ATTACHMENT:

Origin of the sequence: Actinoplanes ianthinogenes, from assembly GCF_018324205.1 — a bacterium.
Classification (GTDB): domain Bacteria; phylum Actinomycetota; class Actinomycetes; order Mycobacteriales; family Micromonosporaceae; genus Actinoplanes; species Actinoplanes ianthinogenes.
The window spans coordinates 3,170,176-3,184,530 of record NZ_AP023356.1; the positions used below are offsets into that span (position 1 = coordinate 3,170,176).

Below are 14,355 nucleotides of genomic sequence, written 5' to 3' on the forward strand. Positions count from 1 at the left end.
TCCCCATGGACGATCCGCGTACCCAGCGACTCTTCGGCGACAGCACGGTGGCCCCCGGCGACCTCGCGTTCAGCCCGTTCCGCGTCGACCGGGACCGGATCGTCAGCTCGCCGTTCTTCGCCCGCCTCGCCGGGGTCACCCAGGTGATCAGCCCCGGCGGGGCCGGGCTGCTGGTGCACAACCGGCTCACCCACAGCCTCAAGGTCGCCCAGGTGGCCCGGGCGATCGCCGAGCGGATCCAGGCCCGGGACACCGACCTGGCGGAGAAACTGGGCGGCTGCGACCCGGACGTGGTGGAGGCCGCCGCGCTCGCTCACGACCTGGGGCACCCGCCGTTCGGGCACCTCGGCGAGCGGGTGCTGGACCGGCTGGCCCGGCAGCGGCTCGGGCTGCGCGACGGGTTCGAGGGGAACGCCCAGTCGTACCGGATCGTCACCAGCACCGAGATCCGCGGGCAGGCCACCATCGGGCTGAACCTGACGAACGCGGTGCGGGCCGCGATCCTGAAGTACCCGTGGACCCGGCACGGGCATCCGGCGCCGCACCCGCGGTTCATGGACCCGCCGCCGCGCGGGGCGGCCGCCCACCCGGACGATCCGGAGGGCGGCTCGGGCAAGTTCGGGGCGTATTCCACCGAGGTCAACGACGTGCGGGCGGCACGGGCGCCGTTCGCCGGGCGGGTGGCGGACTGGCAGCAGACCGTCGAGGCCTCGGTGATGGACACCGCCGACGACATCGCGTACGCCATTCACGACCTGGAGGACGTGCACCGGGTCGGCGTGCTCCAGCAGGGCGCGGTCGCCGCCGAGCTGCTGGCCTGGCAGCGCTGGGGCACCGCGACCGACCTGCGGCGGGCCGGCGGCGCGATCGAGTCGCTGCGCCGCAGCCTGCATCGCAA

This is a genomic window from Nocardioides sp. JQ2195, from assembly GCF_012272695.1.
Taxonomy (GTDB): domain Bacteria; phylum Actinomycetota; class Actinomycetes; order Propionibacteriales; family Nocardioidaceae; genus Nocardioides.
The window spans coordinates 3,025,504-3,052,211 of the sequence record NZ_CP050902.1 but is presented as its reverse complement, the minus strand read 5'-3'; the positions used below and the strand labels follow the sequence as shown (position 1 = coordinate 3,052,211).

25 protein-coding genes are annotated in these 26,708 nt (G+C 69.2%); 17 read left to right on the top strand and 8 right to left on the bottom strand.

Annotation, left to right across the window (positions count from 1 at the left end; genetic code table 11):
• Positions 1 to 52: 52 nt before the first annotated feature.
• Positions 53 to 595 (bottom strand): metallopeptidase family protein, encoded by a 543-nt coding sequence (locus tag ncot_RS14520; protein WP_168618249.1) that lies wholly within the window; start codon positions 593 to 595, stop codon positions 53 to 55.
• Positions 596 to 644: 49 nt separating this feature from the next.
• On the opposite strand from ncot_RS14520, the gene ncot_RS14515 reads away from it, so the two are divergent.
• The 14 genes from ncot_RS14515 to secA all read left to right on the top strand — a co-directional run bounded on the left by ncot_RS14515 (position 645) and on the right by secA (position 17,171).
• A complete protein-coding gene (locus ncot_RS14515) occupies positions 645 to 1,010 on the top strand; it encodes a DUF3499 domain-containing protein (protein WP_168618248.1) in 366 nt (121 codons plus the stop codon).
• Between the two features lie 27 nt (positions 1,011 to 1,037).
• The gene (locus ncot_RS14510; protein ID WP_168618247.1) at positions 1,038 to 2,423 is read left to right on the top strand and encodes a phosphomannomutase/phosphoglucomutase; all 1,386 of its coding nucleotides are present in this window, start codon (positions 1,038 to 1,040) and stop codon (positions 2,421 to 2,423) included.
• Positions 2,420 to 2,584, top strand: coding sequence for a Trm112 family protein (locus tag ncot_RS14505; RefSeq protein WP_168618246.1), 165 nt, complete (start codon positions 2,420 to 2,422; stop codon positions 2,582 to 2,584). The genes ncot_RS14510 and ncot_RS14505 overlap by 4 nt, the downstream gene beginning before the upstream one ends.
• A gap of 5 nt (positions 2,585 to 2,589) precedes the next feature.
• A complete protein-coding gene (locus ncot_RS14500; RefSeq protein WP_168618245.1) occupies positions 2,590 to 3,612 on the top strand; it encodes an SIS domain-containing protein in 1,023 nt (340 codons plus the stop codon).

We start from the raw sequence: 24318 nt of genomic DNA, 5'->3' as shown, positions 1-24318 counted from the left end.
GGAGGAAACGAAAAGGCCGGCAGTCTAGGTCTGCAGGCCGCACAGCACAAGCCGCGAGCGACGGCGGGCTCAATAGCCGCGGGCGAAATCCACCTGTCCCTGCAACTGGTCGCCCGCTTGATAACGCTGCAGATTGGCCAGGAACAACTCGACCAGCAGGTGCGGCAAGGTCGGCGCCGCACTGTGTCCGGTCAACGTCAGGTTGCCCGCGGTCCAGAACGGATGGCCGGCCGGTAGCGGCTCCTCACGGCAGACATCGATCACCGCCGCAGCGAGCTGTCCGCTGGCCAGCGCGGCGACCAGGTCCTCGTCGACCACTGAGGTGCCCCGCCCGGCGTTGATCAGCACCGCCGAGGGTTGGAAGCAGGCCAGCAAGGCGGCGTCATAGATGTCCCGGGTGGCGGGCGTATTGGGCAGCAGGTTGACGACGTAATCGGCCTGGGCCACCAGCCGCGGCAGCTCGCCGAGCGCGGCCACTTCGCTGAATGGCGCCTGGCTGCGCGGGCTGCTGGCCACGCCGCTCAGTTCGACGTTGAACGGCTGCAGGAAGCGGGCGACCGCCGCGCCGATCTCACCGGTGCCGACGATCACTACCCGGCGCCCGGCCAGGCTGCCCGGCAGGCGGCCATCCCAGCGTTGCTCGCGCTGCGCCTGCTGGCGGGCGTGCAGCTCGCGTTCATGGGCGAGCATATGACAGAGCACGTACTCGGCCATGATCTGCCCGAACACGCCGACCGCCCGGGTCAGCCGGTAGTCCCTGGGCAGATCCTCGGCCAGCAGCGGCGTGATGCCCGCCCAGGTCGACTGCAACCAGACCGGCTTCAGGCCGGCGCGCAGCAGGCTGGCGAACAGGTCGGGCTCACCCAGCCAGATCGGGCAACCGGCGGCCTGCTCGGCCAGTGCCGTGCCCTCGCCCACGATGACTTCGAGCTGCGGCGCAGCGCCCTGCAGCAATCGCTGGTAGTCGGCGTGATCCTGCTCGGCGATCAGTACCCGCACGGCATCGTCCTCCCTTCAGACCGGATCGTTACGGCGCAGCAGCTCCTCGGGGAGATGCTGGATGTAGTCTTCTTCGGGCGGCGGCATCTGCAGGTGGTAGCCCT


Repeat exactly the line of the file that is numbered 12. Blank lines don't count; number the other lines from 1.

• Positions 53 to 595 (bottom strand): metallopeptidase family protein, encoded by a 543-nt coding sequence (locus tag ncot_RS14520; protein WP_168618249.1) that lies wholly within the window; start codon positions 593 to 595, stop codon positions 53 to 55.